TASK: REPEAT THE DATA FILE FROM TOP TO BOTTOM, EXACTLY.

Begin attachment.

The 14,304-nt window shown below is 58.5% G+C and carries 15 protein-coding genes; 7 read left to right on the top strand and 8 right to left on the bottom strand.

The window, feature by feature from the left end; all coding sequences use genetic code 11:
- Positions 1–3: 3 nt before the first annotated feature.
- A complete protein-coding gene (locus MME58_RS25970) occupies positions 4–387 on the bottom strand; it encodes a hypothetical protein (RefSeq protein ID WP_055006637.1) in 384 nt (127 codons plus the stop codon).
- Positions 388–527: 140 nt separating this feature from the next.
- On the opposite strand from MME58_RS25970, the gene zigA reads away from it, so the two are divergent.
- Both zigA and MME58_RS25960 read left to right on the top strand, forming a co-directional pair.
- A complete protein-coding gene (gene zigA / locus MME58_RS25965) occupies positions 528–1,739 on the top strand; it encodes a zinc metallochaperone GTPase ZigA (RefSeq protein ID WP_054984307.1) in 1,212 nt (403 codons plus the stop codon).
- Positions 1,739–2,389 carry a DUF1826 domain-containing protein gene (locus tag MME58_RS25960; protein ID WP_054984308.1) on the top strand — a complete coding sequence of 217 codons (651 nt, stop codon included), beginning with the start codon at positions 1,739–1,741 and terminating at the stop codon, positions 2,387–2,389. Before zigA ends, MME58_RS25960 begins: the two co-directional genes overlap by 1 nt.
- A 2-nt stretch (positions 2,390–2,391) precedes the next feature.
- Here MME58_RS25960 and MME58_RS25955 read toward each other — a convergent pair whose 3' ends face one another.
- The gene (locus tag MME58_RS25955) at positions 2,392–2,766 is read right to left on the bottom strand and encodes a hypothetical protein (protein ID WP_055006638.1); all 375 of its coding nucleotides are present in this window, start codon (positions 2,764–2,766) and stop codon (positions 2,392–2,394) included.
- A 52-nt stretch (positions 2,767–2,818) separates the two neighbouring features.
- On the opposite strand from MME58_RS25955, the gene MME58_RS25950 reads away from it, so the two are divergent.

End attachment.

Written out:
The 14,304-nt window shown below is 58.5% G+C and carries 15 protein-coding genes; 7 read left to right on the top strand and 8 right to left on the bottom strand.

The window, feature by feature from the left end; all coding sequences use genetic code 11:
- Positions 1–3: 3 nt before the first annotated feature.
- A complete protein-coding gene (locus MME58_RS25970) occupies positions 4–387 on the bottom strand; it encodes a hypothetical protein (RefSeq protein ID WP_055006637.1) in 384 nt (127 codons plus the stop codon).
- Positions 388–527: 140 nt separating this feature from the next.
- On the opposite strand from MME58_RS25970, the gene zigA reads away from it, so the two are divergent.
- Both zigA and MME58_RS25960 read left to right on the top strand, forming a co-directional pair.
- A complete protein-coding gene (gene zigA / locus MME58_RS25965) occupies positions 528–1,739 on the top strand; it encodes a zinc metallochaperone GTPase ZigA (RefSeq protein ID WP_054984307.1) in 1,212 nt (403 codons plus the stop codon).
- Positions 1,739–2,389 carry a DUF1826 domain-containing protein gene (locus tag MME58_RS25960; protein ID WP_054984308.1) on the top strand — a complete coding sequence of 217 codons (651 nt, stop codon included), beginning with the start codon at positions 1,739–1,741 and terminating at the stop codon, positions 2,387–2,389. Before zigA ends, MME58_RS25960 begins: the two co-directional genes overlap by 1 nt.
- A 2-nt stretch (positions 2,390–2,391) precedes the next feature.
- Here MME58_RS25960 and MME58_RS25955 read toward each other — a convergent pair whose 3' ends face one another.
- The gene (locus tag MME58_RS25955) at positions 2,392–2,766 is read right to left on the bottom strand and encodes a hypothetical protein (protein ID WP_055006638.1); all 375 of its coding nucleotides are present in this window, start codon (positions 2,764–2,766) and stop codon (positions 2,392–2,394) included.
- A 52-nt stretch (positions 2,767–2,818) separates the two neighbouring features.
- On the opposite strand from MME58_RS25955, the gene MME58_RS25950 reads away from it, so the two are divergent.